Telling a parent not to worry about their child is like telling the sun not to rise in the morning. It just isn’t going to happen! Sometimes it seems that, as parents, we are hardwired to worry about any little change that affects our kids. That’s why baby teeth can be so stressful for moms and dads. Is a teething delay a significant problem? How can you make teething easier for your little one? And what can you do to make sure they enjoy good oral health for life?
At Smiles Dentistry for Kids in Overland Park, KS, we’re here to make your job as a parent easier. While we can’t promise to make all your worries go away, Dr. Matt and his team will answer any questions you may have. Our preventive treatments can also protect your child’s baby teeth, and we offer a full range of services if any problems do come up.
We are proud to walk with you on this crazy parenting journey. Contact us with any questions or to schedule an appointment.
My child is older than six months, and they still don’t have any teeth. Should I be worried?
The short answer is no. Six months is the average age at which children get their first baby teeth. But some children begin teething much earlier, and others don’t have any teeth show up until after their first birthdays.
If your child hasn’t gotten any teeth by the time they turn one, go ahead and schedule an appointment with your pediatric dentist. In some cases, significantly delayed teething can indicate an underlying problem such as:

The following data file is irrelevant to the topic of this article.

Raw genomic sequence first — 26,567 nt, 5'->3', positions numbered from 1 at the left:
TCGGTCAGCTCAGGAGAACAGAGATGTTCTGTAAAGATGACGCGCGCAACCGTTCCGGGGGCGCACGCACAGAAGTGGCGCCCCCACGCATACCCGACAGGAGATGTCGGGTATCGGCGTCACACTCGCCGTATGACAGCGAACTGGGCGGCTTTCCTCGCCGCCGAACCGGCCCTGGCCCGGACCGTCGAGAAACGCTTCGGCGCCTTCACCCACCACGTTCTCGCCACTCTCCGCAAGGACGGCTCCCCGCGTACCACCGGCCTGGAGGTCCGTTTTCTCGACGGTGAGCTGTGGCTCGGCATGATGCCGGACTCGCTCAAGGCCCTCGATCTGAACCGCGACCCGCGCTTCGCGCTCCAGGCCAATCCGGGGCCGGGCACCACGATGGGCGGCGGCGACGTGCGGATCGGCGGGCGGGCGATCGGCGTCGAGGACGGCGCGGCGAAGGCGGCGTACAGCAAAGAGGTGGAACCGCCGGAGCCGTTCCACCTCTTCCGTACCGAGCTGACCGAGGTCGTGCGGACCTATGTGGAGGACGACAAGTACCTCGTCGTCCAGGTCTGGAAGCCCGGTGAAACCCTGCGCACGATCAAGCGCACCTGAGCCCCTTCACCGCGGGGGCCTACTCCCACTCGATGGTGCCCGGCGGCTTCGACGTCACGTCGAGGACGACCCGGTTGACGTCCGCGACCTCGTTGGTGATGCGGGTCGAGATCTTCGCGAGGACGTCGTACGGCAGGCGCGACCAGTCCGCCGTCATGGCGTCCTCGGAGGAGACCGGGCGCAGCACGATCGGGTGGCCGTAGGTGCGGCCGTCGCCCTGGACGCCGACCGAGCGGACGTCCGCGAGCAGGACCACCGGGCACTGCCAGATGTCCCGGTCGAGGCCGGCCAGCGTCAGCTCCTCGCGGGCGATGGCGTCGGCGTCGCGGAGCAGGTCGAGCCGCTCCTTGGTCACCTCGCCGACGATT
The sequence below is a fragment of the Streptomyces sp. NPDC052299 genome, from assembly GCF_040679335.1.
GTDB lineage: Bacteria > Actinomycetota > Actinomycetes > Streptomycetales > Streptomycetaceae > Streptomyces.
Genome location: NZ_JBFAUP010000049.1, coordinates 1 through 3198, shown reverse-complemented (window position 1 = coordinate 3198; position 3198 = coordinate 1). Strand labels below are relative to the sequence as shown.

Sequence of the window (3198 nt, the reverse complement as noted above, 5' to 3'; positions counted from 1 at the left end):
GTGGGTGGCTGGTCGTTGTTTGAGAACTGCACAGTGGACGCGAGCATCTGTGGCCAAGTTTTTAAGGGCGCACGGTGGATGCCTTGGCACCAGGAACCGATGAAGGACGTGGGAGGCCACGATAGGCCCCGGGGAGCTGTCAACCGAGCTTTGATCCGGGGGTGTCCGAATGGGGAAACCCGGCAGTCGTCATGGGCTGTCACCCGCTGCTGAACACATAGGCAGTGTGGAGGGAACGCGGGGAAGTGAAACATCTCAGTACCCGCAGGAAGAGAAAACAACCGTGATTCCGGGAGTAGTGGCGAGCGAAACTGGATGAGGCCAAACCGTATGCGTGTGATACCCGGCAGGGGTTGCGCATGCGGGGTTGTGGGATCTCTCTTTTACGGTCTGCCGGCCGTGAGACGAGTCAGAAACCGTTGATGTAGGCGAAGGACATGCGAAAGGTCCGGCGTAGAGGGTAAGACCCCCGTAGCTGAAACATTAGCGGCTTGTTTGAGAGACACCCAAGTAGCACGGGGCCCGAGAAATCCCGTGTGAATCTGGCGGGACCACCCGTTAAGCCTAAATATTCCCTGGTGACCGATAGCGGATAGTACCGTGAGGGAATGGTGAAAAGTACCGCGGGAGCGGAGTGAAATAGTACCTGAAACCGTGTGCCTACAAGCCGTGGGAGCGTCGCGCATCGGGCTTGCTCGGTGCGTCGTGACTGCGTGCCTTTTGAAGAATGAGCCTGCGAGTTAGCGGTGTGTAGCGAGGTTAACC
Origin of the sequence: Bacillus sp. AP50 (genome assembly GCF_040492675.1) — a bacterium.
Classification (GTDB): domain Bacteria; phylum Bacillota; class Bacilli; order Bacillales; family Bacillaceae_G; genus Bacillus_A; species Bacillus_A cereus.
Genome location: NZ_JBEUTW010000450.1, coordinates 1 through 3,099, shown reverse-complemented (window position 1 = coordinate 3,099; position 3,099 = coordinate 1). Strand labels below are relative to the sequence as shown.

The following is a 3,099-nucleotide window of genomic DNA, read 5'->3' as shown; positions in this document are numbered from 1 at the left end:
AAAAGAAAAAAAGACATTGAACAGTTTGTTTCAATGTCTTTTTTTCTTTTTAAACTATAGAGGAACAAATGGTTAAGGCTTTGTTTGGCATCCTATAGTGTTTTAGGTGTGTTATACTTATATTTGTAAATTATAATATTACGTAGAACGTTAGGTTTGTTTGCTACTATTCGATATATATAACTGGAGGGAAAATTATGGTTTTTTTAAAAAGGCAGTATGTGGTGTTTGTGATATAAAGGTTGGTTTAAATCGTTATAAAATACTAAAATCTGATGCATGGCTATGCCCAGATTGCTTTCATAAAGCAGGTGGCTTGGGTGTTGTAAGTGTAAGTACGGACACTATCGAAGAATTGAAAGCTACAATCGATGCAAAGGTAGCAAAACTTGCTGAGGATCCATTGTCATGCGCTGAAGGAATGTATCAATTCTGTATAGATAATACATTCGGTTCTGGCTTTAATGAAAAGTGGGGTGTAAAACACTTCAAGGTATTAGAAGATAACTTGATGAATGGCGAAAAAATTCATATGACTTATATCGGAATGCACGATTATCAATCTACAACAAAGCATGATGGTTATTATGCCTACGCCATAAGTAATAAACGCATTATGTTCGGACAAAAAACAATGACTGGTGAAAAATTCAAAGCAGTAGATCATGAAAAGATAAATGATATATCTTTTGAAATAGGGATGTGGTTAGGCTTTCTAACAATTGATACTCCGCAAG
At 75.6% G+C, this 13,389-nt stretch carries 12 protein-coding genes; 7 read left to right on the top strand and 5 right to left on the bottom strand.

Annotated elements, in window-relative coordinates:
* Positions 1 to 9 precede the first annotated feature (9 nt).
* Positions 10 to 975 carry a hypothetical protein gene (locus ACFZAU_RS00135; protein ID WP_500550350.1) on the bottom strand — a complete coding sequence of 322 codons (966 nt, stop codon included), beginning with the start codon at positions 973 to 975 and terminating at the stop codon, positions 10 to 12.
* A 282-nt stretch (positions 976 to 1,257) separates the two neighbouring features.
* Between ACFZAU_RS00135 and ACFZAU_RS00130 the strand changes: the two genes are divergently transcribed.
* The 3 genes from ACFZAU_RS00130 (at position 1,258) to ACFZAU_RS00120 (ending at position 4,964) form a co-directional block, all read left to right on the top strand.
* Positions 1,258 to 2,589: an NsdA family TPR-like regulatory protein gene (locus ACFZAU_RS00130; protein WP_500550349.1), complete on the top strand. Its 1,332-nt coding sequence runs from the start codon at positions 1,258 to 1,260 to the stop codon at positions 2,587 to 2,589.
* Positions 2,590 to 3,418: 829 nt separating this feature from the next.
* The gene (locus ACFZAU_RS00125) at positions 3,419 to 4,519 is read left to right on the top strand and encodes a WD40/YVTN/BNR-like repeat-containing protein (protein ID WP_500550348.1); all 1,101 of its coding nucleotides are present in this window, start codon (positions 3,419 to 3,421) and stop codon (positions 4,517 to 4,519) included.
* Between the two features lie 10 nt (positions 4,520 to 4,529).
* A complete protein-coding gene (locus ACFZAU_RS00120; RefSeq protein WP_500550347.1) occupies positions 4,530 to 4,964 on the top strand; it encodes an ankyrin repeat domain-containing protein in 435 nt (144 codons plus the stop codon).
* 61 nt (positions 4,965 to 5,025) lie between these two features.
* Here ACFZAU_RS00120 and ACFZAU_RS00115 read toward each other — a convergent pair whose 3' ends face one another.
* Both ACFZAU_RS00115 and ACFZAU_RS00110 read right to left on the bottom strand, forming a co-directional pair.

- Inadequate nutrition
- Thyroid disorders
- Impacted teeth
- Hypodontia (missing teeth)
In all likelihood, however, it will just be just a few more weeks till you see those first pearly whites.
What’s the best way to ease my child’s teething pain?
If possible, distract your little one with playing and cuddling. You can also try softly massaging the gums around the erupting tooth. Teething rings and edible teethers can also be beneficial. For children older than 3 months, you can try a pain reliever like children’s Tylenol®. Be sure to check with your pediatrician for the correct dosage.
The FDA warns parents not to use teething gels or creams, including homeopathic varieties. These products are not proven effective and can have serious side effects, especially those containing benzocaine. Teething jewelry is also not recommended, as it can be a choking hazard.
When do I need to start brushing baby teeth?
Start brushing your child’s baby teeth as soon as they come in! In fact, good oral care should begin even before teething starts. Several times a day, especially after nursing or bottle feeding, wipe your baby’s gums with a soft cloth.
When should I schedule my child’s first dental appointment?
You should schedule an appointment with a pediatric dentist no more than six months after the first tooth erupts. Your practitioner will check your child’s dental development. More rigorous cleanings typically begin after children turn two.
Contact Smiles Dentistry for Kids Today
Still have questions about teething and baby teeth? Contact Smiles Dentistry for Kids online or call us at (913) 685-9990.